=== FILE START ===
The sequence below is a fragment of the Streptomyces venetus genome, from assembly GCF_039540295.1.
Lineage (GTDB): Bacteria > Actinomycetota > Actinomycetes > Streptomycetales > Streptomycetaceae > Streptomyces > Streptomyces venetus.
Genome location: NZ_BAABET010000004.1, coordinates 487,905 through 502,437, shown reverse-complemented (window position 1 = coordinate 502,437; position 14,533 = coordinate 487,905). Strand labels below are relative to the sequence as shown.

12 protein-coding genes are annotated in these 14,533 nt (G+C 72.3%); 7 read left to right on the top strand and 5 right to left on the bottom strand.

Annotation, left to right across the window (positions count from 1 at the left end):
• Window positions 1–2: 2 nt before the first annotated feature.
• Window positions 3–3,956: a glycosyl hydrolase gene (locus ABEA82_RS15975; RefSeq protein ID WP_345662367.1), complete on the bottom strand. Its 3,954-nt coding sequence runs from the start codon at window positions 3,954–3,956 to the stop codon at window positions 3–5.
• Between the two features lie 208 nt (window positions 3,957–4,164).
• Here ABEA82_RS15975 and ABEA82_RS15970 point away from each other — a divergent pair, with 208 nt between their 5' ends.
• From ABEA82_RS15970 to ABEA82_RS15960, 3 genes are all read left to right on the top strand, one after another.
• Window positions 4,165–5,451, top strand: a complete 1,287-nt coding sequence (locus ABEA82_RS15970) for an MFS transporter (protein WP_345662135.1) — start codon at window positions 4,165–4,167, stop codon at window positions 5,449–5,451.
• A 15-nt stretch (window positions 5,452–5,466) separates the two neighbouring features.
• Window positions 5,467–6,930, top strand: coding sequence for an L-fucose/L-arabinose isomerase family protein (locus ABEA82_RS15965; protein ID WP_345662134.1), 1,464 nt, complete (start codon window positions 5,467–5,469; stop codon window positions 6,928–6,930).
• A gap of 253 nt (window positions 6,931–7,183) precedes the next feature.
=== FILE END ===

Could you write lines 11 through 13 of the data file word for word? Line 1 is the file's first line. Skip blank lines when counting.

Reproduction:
• Window positions 4,165–5,451, top strand: a complete 1,287-nt coding sequence (locus ABEA82_RS15970) for an MFS transporter (protein WP_345662135.1) — start codon at window positions 4,165–4,167, stop codon at window positions 5,449–5,451.
• A 15-nt stretch (window positions 5,452–5,466) separates the two neighbouring features.
• Window positions 5,467–6,930, top strand: coding sequence for an L-fucose/L-arabinose isomerase family protein (locus ABEA82_RS15965; protein ID WP_345662134.1), 1,464 nt, complete (start codon window positions 5,467–5,469; stop codon window positions 6,928–6,930).